“May thus the carcass of punk collapse in putrefaction” – Interview with Terminal Filth

To the thundering cry of “crust is alive,” Terminal Filth burst onto the scene with their barbaric, apocalyptic and annihilating stenchcore that spares nothing and no one, a rusty blade aimed at the throat of a future that no longer exists.
After having told you about Death Driven, their first recording effort, a few weeks ago, today I finally publish the interview I had the pleasure to do with these four Berlin punks in which they talk obviously about crust punk but more generally about their vision of the punk scene and music, far from romanticizing the past or fucking nostalgic bullshit, with a view to making it a real threat again. Because if punk is really dead, then let its carcass collapse in putrefaction!

Terminal Filth with Motron

Hi Franz, hi Terminal Filth! I am writing these questions a few days after your gig at Black Inside in Lonate Ceppino, the last date of your tour together with Motron. How are you guys feeling? How was this tour and how did you get along with the bands and the situations you experienced?

First, thanks a lot for the space and for the opportunity to talk more about Terminal Filth. The tour was great indeed and we are very satisfied, on all levels. We felt welcomed everywhere and the crowd reaction to the music was enthusiastic. We couldn’t have a better time together with the guys from Motron and we really had a lot of fun on the road with them! Furthermore, closing the tour with the show in Lonate Ceppino was a blast! After returning to Berlin, we are ready to keep working on our stuff with a lot of memories to cherish. Great fun, great bands, great people altogether!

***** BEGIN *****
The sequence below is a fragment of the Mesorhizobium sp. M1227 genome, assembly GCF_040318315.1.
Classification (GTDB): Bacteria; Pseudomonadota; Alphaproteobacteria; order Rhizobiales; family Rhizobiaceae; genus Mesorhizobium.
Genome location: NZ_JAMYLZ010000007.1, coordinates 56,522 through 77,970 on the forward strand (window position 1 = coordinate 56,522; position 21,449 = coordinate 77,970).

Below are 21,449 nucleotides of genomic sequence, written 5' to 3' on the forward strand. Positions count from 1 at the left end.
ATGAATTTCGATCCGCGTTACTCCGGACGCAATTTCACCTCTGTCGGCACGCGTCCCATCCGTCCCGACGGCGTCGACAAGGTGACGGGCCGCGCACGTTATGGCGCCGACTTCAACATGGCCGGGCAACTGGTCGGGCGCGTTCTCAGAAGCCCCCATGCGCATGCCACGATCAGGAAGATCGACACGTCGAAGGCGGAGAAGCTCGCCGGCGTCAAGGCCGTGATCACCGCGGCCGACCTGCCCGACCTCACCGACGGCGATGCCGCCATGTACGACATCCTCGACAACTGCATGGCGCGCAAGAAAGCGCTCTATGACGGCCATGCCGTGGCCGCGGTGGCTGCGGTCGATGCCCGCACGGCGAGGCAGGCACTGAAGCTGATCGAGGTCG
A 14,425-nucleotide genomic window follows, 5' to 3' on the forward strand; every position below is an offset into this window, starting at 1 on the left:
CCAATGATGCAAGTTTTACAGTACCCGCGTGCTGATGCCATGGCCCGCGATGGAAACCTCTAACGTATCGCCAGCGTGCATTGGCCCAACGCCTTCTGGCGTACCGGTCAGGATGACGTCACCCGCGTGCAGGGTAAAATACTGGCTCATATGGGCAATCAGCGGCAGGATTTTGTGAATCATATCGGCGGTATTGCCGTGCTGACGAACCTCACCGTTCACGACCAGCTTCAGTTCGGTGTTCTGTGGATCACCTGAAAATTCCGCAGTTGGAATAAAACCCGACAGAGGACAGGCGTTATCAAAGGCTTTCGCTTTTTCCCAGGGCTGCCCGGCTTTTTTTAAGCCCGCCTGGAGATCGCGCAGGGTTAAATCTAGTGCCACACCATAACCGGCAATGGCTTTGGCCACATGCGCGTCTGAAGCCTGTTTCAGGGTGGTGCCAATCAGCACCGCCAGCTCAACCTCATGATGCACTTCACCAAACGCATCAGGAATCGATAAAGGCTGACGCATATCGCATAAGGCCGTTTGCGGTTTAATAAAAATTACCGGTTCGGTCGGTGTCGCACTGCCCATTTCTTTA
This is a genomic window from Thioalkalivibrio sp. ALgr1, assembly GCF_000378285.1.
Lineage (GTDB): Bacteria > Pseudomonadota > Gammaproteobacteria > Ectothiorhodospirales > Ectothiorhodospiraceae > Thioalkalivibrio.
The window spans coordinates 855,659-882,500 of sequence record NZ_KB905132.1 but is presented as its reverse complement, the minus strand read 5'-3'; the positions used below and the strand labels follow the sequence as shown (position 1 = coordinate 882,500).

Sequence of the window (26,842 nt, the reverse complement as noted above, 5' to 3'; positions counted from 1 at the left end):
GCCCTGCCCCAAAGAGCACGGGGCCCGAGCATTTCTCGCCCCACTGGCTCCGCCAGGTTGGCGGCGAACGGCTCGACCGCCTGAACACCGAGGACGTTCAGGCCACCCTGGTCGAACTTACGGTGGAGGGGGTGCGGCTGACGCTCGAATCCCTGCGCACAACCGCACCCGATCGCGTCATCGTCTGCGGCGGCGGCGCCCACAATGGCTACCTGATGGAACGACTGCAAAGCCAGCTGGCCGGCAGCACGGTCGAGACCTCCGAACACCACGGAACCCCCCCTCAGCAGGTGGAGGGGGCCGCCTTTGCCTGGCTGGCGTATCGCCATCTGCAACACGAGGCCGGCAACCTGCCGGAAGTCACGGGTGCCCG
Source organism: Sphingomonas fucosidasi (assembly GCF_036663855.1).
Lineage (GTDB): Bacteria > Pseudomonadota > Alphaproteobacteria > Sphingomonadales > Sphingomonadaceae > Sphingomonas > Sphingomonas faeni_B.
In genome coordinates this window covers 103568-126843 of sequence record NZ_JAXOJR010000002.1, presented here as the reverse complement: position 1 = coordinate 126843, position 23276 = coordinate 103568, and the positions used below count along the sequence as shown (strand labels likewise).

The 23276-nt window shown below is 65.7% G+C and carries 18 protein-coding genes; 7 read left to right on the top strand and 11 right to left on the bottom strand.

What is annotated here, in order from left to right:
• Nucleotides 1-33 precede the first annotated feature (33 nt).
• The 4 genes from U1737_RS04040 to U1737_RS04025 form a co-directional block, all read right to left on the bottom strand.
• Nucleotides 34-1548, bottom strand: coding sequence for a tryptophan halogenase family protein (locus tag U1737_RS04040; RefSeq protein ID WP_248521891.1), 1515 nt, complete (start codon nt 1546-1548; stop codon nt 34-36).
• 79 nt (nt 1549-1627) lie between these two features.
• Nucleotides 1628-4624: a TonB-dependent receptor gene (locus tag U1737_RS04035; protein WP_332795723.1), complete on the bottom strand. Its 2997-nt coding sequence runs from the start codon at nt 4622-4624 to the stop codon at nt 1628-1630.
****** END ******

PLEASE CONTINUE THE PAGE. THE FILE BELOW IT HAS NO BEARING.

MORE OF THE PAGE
The name you have chosen blatantly betrays your musical reference points, so why the choice of a name like Terminal Filth? Did you not think it might be an all too obvious name, or do you not care about any of that?

Let’s put it like this: of course, the name is an explicit, even obvious reference to Deviated Instinct. However, our initial purpose was indeed to pay tribute to a whole genre, to a whole way of conceiving and perceiving music as a means of expression – beyond countries and boundaries. Now, in retrospect, we can also read in the name Terminal Filth much more: namely the fact that a whole subculture – which has often been considered as transitory and not to be taken seriously – has now proven to be, in our eyes, a lasting counterpole to a society that we refuse. Or, better, an otherness, a new way of envisaging the world and existing in it.

Of course, that doesn’t mean that we naively see a “punk society” as an accomplished utopistic project. But we try each and every day to rethink our own cultural and social constructions, our rules; and ultimately, to care, and critically reflect upon the world surrounding us. The name “Terminal filth” may well represent from this point of view not only a critique to the “filth” that surround us, but also a reference that last cell of humanity, a filthy remnant which cannot be categorized or, quite simply, put into words – and thus compels us to express it into noise and screams. We think that this form of ambivalence is quite significant in the name that we have chosen. And in a world which “makes use” of everything, the fact that some things may be useless, or unusable, seem quite important to us too.